How Parents Can Protect Their Children from Dog Bites

Dogs are an integral part of many American homes. With their playful attitudes and pleasant dispositions, it’s no surprise that thousands of people in the U.S. consider their beloved pets as part of the family. Dogs make for great companions. However, despite their lovely attitudes, there are moments when dogs become scared or provoked and easily turn aggressive. When this happens, a family’s beloved mutt can be a threat to the health and safety of their neighbors.

About a year back, news of how a young boy from Bakersfield, California was attacked by their neighbor’s dog became widely spread. Footage showing the incident became viral because the family’s cat was able to successfully drive away the aggressive dog and save the 4-year-old from more serious injuries. Unfortunately, not all children are saved from dog bites in the same way. In fact, according to the Centers for Disease Control and Prevention, the majority of dog bite victims are children. Because children are often unable to understand a dog’s body language and reactions, they do not become mindful of when it’s time to stay clear of an already aggressive or threatened dog.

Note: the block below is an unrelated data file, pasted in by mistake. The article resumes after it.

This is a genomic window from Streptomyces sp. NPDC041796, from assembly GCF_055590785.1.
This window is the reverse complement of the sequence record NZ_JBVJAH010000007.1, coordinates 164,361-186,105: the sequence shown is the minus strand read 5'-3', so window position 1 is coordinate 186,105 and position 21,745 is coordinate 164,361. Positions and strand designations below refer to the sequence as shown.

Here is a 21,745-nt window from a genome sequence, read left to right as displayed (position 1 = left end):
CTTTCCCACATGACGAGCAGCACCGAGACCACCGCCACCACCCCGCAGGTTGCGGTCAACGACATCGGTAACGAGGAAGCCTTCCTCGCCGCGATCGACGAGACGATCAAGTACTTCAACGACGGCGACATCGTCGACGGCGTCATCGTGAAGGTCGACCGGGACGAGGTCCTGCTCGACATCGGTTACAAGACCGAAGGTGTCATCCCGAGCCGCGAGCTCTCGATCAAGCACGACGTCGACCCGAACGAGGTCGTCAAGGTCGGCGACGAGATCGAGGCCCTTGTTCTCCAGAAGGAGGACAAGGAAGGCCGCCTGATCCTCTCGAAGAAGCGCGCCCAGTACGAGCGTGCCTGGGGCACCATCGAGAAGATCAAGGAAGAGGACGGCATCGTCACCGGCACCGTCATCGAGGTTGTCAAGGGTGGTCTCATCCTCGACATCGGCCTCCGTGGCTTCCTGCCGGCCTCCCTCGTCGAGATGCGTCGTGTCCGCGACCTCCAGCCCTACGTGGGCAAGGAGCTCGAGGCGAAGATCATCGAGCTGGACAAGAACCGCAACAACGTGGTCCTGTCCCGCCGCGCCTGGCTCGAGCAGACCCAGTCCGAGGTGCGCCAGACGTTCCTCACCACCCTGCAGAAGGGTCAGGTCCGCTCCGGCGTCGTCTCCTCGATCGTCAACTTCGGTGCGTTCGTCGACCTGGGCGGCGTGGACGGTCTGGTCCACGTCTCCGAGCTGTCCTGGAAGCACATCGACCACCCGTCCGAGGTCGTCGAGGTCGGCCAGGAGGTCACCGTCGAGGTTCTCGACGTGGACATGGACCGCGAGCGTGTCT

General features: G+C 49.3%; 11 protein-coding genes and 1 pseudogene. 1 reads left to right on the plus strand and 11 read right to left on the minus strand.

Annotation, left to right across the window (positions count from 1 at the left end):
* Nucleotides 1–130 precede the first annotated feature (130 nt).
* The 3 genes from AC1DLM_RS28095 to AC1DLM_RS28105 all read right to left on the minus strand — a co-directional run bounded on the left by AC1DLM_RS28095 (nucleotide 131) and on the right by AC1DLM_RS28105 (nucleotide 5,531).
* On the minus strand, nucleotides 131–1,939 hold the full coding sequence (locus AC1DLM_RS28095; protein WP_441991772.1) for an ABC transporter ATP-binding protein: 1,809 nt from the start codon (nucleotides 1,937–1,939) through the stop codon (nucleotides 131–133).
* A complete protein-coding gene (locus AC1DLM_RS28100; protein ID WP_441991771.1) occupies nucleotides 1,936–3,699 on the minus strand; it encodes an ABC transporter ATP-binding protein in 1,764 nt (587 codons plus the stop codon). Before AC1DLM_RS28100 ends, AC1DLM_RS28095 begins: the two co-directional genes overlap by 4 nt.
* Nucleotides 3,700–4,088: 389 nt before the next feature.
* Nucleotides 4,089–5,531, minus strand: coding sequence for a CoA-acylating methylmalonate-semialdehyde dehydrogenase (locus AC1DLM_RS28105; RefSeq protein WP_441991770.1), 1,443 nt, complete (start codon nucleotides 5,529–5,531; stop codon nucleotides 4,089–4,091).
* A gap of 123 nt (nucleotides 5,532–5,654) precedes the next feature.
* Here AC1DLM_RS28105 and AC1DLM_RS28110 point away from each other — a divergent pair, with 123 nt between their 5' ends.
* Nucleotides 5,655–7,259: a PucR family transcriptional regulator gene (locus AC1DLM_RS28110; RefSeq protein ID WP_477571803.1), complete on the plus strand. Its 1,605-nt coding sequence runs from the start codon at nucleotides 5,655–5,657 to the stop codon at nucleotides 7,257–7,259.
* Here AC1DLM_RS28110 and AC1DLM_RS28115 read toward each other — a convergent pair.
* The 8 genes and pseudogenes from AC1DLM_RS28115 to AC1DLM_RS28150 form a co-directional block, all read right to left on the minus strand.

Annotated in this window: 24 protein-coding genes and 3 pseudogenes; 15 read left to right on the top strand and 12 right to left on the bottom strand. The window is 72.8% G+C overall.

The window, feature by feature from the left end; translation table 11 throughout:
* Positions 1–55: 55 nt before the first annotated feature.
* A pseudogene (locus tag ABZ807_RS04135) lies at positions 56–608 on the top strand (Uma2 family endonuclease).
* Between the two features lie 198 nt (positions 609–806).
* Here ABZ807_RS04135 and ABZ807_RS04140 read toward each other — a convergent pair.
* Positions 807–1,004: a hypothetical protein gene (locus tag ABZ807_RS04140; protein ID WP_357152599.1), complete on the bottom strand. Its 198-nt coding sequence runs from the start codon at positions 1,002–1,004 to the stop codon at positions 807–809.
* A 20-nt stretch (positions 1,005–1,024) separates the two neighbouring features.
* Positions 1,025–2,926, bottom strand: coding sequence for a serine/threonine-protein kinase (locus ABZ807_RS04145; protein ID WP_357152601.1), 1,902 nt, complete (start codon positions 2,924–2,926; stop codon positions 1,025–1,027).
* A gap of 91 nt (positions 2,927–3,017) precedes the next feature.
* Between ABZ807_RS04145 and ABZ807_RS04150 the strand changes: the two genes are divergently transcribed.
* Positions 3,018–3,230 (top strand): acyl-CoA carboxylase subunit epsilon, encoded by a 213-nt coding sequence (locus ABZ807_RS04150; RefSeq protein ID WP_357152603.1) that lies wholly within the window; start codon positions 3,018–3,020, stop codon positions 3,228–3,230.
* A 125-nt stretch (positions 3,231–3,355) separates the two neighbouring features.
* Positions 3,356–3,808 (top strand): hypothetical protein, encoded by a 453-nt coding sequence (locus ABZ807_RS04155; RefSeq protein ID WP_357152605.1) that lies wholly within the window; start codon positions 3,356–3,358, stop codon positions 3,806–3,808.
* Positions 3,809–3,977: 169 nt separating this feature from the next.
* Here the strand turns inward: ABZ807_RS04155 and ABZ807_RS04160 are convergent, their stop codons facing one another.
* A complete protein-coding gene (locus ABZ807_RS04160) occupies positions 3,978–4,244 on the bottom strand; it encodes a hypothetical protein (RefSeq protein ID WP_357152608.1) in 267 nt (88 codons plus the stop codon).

Parents can protect their children from attacks by making sure they are properly supervised when playing outdoors, or when they are around or interacting with dogs. It’s also important that parents teach their kids some safety precautions that can help them avoid injury. The American Society for the Prevention of Cruelty to Animals offer several suggestions that can help keep children safe from dog bites. One of the most important tips they offer is to make sure your kid understands the potential danger of petting or approaching a stray, a dog that’s off its leash, or stranger’s dog without permission.

Despite these precautions, the accountability for a dog’s aggressive behavior ultimately rests on its owner. All pet owners should make sure that their dogs are properly trained. They also have to make sure their dogs are properly contained within their own property, and that visitors to their homes are free from harm. As pointed out by the website of McCutchen & Sexton – The Law Firm, dog bites caused within a person’s home or property can be considered a premises liability case and could merit the victim compensation through proper legal channels.